With the coronavirus pandemic slowing economic activity, small businesses — including those owned by wealth managers, financial planners, and some of their clients — are hungry for cash infusions to get through the next few months.

In response, President Trump recently signed into law a $2.2 trillion stimulus package — officially the Coronavirus Aid, Relief and Economic Security, or “CARES,” Act. The law earmarks roughly $350 billion for low-interest small-business loans made through June 30. This facility operates mainly through the 7(a) loan program of the  Small Business Administration, which is an agency of the US government.

What are the Parameters of the Revamped 7(a) Lending Program?

Here are some crucial takeaways about this aggressive business-continuity program.

  • Under the CARES Act, the 7(a) program has temporarily been renamed the Paycheck Protection Program.

  • CARES defines “small businesses” as privately owned corporations, partnerships, or sole proprietorships with no more than 500 employees, although there are exceptions to this limit for certain industries. 

  • Loans made under the Paycheck Protection Program are typically equal to 2.5 times the borrower’s monthly payroll expenses, and are capped at $10 million (double the usual amount for SBA 7(a) loans).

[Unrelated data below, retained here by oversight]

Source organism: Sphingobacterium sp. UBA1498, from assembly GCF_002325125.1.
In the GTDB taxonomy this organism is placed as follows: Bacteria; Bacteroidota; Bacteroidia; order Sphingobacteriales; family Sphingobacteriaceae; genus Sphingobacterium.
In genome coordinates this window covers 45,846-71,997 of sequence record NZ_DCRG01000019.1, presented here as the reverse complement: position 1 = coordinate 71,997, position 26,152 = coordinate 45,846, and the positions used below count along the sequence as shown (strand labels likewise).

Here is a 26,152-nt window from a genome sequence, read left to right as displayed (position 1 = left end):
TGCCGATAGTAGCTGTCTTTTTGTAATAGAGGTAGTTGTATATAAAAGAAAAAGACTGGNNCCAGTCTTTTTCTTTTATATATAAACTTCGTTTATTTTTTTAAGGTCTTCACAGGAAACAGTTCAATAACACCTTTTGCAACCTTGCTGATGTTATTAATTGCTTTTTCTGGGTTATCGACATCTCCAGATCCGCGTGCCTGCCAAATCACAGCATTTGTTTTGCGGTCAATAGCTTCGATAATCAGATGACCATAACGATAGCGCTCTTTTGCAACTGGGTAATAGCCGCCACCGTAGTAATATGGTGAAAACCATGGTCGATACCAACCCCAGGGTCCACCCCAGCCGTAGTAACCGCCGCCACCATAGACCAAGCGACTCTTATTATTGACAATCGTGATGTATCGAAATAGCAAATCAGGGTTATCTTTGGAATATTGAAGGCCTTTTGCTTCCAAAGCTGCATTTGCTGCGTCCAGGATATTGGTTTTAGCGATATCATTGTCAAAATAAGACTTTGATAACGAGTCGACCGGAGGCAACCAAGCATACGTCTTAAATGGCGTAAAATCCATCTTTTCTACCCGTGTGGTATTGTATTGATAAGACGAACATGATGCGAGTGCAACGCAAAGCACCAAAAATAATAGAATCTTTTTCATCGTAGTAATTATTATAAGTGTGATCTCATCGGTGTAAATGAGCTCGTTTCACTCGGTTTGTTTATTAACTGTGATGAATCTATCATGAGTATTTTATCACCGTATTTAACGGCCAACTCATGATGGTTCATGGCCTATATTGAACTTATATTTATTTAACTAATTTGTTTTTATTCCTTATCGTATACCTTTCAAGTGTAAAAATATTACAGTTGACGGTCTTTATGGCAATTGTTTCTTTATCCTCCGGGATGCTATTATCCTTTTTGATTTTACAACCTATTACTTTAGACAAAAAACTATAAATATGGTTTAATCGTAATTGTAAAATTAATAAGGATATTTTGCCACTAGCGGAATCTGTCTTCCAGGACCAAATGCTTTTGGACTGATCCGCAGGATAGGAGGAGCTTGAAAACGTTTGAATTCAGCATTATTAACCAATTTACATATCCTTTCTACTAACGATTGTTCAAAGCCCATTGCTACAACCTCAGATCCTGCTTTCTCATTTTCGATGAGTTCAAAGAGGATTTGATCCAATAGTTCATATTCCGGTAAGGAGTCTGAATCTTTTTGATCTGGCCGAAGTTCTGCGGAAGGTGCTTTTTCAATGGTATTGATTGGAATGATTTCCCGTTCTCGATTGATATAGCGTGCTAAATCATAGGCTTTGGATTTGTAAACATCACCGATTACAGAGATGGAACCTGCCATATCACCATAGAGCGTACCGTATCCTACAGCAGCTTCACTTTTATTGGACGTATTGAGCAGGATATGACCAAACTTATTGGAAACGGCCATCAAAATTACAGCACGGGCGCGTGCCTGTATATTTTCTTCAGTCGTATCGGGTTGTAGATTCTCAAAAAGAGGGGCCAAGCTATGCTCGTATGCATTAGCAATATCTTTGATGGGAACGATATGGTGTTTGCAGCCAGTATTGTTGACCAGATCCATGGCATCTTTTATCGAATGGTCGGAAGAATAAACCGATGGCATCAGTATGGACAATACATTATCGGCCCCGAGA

• In another exception to normal rules, the SBA provides a loan guarantee rate of 100% (up from 75% to 85%). 

  • These loans require no personal guarantees, collateral or fees from borrowers.

  • Interest on these loans is capped at 100 basis points or 1.0%, with no payment due for six months.

  • Money borrowed under the Paycheck Protection Program that is used for employment-related purposes in the eight weeks following the date of the loan’s origination may be forgiven. This will require a formal application for forgiveness backed by relevant documentation. The SBA says it will process and respond to such applications within 60 days.

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